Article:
Once a teen idol, Gabby Randall now spends her time behind the camera. With her show Danse Macabre scripted and a green lit for a popular streaming site, she has everything she wants…except her star. Deadlines are looming and she’s desperate to cast the role of a modern-day, motorcycle-riding Grim Reaper. She never thought she’d end up hiring her former co-star, TV’s most beloved geek…and her ex-husband.
Until the day he dies, people will remember Dash Gregory as Freddie ‘Grody’ Grodin, the token geek friend of the cool kids at Wondermancer High. After years of casting agents overlooking him for plum roles, Dash wants to show Hollywood he’s more than a one-note player. He’s ready to break the vicious typecasting cycle, and he’s set his sights on the lead role in a sexy new series too hot for network TV.
When the director yells “Cut!” the star wants to keep up the action behind the scenes. Are Dash and Gabby willing to make ratings history again?
Today, Wild Women Authors welcomes author Kathryn Lively and Gabby Randall from Kat's recent release, Finish What You Started. First up is Gabby.
Where are you from? I’m a California girl, of course. More specifically, I live in the Hollywood area now.
Tell us a bit about Finish What You Started. In short, it’s a comeback story – professionally and personally. It’s the story of how my decision to shift careers, from acting to producing, brought me back to the love of my life. I worked with Dash as a child actor, and when we tried to make a life for ourselves there were interferences. Now that we are older and in charge, we have a second chance to get things right.
What did you think the first time you saw Dash? He was cute. In costume for the show, he looked the part of an adorable dweeb. In real life, he was sweet and kind and that’s what attracted me to him.
What was your second thought? My second thought was that I hoped he’d be able to break free of the role he played. Once you’re cast as a specific character, you tend to get stereotyped.
Was it love at first sight? Not really. We were young and having and fun, and my parents were strict. I didn’t want to get in trouble with them. So I played things by ear.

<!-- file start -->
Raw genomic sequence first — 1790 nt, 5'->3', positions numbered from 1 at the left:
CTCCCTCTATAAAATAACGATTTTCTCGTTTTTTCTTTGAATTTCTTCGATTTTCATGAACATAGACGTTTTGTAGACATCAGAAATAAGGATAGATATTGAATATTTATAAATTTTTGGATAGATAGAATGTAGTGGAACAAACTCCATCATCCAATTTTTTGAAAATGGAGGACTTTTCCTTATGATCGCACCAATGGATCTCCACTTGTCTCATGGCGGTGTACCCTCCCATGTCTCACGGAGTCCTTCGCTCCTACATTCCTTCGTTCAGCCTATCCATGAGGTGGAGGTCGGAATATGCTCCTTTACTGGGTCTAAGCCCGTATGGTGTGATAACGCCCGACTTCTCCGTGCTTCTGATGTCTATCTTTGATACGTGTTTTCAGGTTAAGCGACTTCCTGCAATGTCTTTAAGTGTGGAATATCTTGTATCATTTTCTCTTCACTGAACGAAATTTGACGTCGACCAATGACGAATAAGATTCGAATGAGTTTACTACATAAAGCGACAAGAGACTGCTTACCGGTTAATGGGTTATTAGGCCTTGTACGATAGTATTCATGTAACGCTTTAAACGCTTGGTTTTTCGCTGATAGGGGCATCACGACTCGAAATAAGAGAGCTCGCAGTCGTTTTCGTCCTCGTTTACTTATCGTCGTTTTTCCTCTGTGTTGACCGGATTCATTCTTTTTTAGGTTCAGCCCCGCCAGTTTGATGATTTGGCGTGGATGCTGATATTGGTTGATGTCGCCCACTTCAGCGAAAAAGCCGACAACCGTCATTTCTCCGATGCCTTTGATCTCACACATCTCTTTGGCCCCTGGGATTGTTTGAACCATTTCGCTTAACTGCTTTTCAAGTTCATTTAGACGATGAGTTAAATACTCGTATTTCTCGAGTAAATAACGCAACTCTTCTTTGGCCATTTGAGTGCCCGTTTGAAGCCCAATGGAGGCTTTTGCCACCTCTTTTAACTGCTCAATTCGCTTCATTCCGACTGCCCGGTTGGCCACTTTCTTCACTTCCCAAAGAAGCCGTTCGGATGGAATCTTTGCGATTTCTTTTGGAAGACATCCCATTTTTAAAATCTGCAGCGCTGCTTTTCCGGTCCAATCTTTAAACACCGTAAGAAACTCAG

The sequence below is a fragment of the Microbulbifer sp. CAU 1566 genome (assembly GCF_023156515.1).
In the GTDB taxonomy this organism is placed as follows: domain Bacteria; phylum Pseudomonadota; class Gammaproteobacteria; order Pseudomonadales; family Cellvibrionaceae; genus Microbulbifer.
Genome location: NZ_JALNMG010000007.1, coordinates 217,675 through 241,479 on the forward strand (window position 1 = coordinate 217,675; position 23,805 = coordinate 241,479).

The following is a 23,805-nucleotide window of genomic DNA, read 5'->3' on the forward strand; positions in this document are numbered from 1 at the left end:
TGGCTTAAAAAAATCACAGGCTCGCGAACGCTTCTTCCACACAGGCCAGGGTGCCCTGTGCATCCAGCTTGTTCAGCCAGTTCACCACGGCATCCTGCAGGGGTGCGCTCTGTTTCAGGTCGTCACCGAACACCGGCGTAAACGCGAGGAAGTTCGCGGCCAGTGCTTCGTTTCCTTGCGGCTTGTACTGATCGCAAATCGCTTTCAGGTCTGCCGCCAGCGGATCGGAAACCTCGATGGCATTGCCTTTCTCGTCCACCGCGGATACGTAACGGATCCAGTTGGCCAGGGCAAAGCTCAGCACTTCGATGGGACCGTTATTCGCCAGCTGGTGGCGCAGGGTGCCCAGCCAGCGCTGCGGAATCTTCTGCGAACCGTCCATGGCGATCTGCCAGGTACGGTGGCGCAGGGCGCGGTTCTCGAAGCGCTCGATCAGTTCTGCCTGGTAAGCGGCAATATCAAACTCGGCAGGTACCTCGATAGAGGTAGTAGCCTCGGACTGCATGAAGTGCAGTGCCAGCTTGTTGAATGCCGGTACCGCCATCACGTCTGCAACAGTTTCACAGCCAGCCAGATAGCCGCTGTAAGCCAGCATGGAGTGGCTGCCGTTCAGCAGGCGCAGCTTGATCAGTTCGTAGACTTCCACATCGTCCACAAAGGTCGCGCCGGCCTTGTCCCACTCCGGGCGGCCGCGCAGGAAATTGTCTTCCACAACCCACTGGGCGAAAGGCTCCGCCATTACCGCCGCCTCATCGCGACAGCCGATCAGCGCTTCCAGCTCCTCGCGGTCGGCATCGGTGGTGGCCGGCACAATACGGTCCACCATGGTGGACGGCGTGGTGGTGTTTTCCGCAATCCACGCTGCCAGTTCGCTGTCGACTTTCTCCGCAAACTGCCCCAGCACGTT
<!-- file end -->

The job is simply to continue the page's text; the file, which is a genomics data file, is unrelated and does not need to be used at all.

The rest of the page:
What do you like most about Dash? He is supportive. Unlike other people in the industry he listened to me and encouraged me to go in my own direction.
How would you describe him? Dash is the whole package: talented, hot, funny.
How would he describe you? I really don’t know. I know he loves me and would tell me that I am wonderful.
What made you turn to producing for a career? I’ve always been interested in working behind a camera – creating a story and putting all the pieces together. Acting is fun, but I feel producing and creative can keep me working longer.
What is your biggest fear, Gabby? Cancellation. When you have a hit show you love, you want it to go on forever.
How do you relax? I read, I go out to eat. Mostly, I’m happy staying home.
Who is your favorite fictional character and why? Our first TV show was created to capitalize on the Harry Potter craze, so I would say Hermione Granger. My character on Wondermancer High was sort of based on her.
What is the best piece of advice you ever received? Lead your own life. Don’t let anybody else make your decisions.
This has been great, Gabby. Thanks. Now it's time for Kat to sit in the spotlight.
What movies or books have had an impact on your career as a writer and why? I started out writing mystery, so authors like Agatha Christie and Dick Francis, and shows like Murder She Wrote had an impact on me growing up. I also write romance, but still look to other genres when I want to add some suspense to the story.
What event in your private life were you able to bring to this story and how do you feel it impacted the novel? Being an actor, in a way, has similarities to being a writer. Actors must audition for parts, writers submit work for consideration. Actors promote their projects, writers market their books. Often, actors and writers look for supplemental work to pay the bills. I suppose I can relate to those in the entertainment industry who continue to reach for the brass ring.
Tell us a bit about your publisher: how did you hear about them and what influenced your decision to submit to them? I’ve worked in publishing for about a decade and am familiar with many publishers. I’d read a number of titles from Totally Bound and talked who authors who had recommended them. I felt they might be a good fit for this story and as it turned out they liked my work.